How do you know how to transform a business if you were born on an Iowa farm?

That was the key…the Iowa farm, a foundation.   I learned from my Parents the value of:  integrity, honesty, family, team work and helping our neighbors day or night. They trusted me with animals and farm equipment at an early age.  They taught me responsibility and accountability. They were always supportive in all our (I had two older sisters) endeavors and were “quick to adjust” their schedules and pocketbook for us.

Every day there was something unexpected that occurred.  Expect the unexpected.  If you want to survive, you accept disappointments and adjust your business plan, immediately.

Procrastination is the killer.  Don’t wait.  You know you need to make a change in personnel or strategy. DO IT NOW.

Those lessons have been the foundation for many of my business decisions throughout my career.

Life is a constant transformation.  Businesses are a constant transformation.  We are in a turbulent environment.  Many organizations get out of alignment without understanding they are never stable.  We are always in a FLEX state.  Accept it.

Silos work on a farm, oats in one and wheat in another.  Silos don’t work in business, small or large.  Bureaucracies “kill” small and large organizations.  Practice owners and managers have to focus on the business side as well.  Mesh the team and business into a flat organization.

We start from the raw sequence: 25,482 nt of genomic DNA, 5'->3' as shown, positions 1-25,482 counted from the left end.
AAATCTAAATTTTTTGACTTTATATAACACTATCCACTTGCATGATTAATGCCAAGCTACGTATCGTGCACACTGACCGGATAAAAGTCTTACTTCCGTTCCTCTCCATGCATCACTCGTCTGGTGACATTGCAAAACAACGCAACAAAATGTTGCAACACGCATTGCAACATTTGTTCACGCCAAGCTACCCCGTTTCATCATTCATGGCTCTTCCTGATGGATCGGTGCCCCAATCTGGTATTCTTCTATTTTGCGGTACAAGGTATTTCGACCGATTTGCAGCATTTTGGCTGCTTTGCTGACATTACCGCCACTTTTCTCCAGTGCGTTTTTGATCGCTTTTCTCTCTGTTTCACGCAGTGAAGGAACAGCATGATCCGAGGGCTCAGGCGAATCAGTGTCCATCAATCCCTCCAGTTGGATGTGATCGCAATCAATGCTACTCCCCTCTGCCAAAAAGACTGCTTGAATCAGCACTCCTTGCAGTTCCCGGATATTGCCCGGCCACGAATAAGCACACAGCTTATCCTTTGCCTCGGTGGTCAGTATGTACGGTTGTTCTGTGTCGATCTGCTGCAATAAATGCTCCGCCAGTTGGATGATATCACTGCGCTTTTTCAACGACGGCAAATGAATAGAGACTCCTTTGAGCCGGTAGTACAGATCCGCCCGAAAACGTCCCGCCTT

Growing Southwest Airlines from a fledgling airline in Texas through airline deregulation was a great experience and the importance of people and culture still puts Southwest in the limelight many years later.

My strength has always been on the people, marketing and customer service side.  My weakness was on the finance side.

So, I always put a strong finance person on my team.  Admit what you are good at and what you are not.

I never had training in crisis management.   But, I learned it the hard way, when we were recruited to leave Southwest and try to save Braniff International from financial disaster, which had only ten days of cash when we arrived. It was a billion dollar company that the ego of the CEO ruined.

We took it through chapter 11 successfully in 18 months and got it flying again.  It was stressful but a great learning experience about transformation.

Transformation is NOT fun…..but it is necessary and a part of business.  Plan on it.  You can count on it happening.

For more information on Howard Putnam, click here.

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